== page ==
In summary, a PR professional might reach out to a journalist with a story the journalist can write about. A content marketer will already have written that story but it might not be widely distributed. Put these two experts together, and they can approach journalists with ready-made stories – great content distributed far and wide to spread the word about your brand.

How to Combine the Power of PR and Content Marketing

Whether PR, content and marketing are in-house or with agencies, we're all working together, sharing a common goal and doing our best for the business. With that in mind, here are a few practical ways you can get the most out of your PR and content marketing by working together:

1. Set up a culture and process for sharing ideas and insights

When we share our thoughts with each other, good ideas can snowball into great ones. But to make sure everyone is sharing, it's a good idea to set up processes that facilitate rich discussion. This may be in the form of setting up regular meetings or phone calls, or having a shared online space where you can write down your ideas or plan and organise projects.

2. Play to everyone's strengths

While some people may be brilliant writers, they may not have the edge on distributing content, and vice versa. It's important to play to everyone's strengths so that you have the best content creators working on the content - whether that's written, video, audio or graphic - and your best PR professionals using their connections, persuasion and industry knowledge to spread the word. This can help you to create content that drives revenue and reach a new, wider audience.

3. Communicate with each other

If two agencies or departments are working separately, this could be a recipe for missed opportunities. What if PR is working on a campaign the content team isn’t aware of, but could have helped write content for? Or if the content team has created an article for a time-sensitive campaign, but doesn’t let PR know so they can help with distribution? If you use both content and PR teams, do you have them working together or on separate projects, and why? Are there projects that need PR and not content marketing, or would every project benefit from having both experts involved? It’s something to think about. Remember: you don’t know what you don’t know. Both teams may have insights the other never would have considered.

4. Work to understand the value of each discipline

PR and content marketing take different approaches to the same goals and have different skills - for example, a PR professional may not be well-versed in SEO and a content marketer may not have PR as a primary skillset. However, good marketing and PR teams will understand the importance of each person's role and the value they bring to the project - enabling them to listen to each other, plan campaigns together and delegate effectively.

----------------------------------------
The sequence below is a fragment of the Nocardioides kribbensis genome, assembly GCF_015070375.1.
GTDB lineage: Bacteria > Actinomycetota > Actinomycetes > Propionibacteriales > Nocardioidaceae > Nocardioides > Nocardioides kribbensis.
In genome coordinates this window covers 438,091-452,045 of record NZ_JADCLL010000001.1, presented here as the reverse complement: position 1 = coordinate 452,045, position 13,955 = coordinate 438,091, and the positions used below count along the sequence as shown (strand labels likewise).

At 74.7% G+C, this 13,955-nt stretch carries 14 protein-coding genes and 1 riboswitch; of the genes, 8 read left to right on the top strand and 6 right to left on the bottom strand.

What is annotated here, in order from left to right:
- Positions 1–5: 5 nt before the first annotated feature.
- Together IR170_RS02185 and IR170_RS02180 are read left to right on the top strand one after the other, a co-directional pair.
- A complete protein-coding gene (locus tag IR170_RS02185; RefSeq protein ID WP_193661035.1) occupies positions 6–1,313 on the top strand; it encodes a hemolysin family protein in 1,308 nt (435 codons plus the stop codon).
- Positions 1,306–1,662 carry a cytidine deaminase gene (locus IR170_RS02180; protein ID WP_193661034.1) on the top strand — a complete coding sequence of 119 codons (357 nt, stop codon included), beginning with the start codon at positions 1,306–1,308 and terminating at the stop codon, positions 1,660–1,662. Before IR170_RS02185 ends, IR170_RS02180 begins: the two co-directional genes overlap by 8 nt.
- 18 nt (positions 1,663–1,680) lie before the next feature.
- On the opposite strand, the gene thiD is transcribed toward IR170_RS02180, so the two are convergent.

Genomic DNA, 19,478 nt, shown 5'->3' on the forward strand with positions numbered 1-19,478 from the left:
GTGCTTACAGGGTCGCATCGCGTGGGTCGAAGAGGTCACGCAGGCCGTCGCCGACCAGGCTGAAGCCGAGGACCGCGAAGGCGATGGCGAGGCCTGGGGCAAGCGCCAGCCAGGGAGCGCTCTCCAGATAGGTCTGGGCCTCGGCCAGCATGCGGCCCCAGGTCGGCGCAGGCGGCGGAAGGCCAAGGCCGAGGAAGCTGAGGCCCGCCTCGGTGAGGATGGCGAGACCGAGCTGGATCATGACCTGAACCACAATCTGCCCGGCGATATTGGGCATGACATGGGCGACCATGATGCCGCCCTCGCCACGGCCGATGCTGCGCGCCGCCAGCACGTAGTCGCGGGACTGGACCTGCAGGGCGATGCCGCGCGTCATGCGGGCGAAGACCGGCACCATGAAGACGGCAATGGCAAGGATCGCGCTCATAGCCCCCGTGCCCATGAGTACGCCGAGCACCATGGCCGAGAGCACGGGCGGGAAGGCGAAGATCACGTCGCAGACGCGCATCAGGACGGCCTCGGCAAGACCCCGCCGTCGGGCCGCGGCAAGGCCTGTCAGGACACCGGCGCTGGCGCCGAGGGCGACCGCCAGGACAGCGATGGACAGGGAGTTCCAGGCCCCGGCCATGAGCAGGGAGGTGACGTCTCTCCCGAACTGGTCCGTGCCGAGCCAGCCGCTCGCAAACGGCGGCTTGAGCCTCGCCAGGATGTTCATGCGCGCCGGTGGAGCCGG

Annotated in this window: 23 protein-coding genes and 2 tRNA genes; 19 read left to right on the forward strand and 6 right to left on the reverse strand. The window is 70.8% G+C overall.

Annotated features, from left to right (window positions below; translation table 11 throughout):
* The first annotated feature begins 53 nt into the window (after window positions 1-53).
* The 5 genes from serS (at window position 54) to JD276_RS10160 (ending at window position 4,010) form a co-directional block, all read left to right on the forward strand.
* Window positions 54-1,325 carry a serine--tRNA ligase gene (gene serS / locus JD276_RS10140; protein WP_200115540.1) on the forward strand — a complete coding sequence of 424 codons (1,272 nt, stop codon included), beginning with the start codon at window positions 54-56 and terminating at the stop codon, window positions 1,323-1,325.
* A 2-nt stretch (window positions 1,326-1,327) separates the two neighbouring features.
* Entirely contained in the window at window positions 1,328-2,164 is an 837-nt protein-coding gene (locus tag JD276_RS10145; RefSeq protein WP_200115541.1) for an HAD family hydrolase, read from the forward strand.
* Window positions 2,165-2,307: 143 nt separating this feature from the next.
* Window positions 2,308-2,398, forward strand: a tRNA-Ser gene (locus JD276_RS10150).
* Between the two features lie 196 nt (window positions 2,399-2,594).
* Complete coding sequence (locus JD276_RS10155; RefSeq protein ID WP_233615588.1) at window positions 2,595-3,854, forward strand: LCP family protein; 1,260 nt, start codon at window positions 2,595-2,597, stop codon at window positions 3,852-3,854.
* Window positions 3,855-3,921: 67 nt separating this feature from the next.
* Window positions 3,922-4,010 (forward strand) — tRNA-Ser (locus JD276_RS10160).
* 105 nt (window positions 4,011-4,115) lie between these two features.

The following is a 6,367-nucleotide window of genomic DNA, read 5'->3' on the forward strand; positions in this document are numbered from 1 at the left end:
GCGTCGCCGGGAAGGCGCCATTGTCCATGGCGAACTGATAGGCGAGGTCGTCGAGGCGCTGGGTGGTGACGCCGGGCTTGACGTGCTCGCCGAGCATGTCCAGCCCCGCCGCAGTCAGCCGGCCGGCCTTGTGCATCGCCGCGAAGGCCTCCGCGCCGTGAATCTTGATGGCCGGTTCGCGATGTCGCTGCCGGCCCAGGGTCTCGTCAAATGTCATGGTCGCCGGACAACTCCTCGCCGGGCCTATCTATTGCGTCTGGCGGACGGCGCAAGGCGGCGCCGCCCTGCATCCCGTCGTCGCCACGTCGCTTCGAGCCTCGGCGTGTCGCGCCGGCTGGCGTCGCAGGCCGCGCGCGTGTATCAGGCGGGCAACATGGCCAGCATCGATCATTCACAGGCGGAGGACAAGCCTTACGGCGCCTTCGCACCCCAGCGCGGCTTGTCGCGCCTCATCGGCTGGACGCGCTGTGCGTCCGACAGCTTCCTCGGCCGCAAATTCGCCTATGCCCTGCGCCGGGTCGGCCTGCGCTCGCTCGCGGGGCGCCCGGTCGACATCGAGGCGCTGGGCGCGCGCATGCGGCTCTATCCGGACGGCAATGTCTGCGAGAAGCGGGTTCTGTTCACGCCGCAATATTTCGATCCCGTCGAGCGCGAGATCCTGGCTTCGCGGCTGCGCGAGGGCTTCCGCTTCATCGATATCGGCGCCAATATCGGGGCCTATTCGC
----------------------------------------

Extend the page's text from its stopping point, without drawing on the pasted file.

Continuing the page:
5. Build SEO into your PR efforts

A benefit of combining PR and content marketing is the different knowledge and perspectives everyone brings to the table. This is especially true when content marketing intersects with SEO. For example, a PR agency may write a great article, add it to a client’s website and achieve results by distributing it to interested parties. But who is ensuring Google – another important party – is sufficiently aware of it? In a way, SEO experts are like PR professionals for search engines – BR (Bot Relations), perhaps? Bad new names for SEOs aside, a digital marketer will be able to edit an article to add in relevant keywords and present it in a way that optimises it for appearing in featured snippets where relevant. We can do this while ensuring the content reads well and is aligned with what visitors are looking for, identifying where each piece of content fits in the customer journey. Search engine optimised PR is even more powerful than PR alone.

6. Repurpose your content

Repurposing your content means taking something you’ve already done and displaying it in a new way, to new people, or through different channels. For example, you may have written an article that lends itself to becoming a bold infographic with a simple but effective message. Or perhaps you’d like to expand on a particular point in your article using video, or you’re thinking of starting a podcast or sending out your latest blog post as a press release. Both PR and content marketing can help in these situations by opening up new opportunities for content creation and distribution.

Where Does PR Sit Within Your Digital Marketing System?

You can see that although some of the skillsets do overlap, PR and content marketing aren’t one and the same, and PR agencies have different roles to digital marketing agencies. However, PR and digital marketing have a lot to offer each other and at SilverDisc we enjoy working not just with our clients, but with any other agencies they instruct. It’s this coming together of skills, ideas and points of view that can make us all even more productive and powerful.

 

If you don’t have a PR agency or department, or a digital marketing agency, you can still perform content and PR activities and build your skills in these areas. In fact, you’re in the right place to continue developing your content and SEO skills right here on the SilverDisc blog.

For help with any aspect of content marketing and SEO, get in touch with SilverDisc.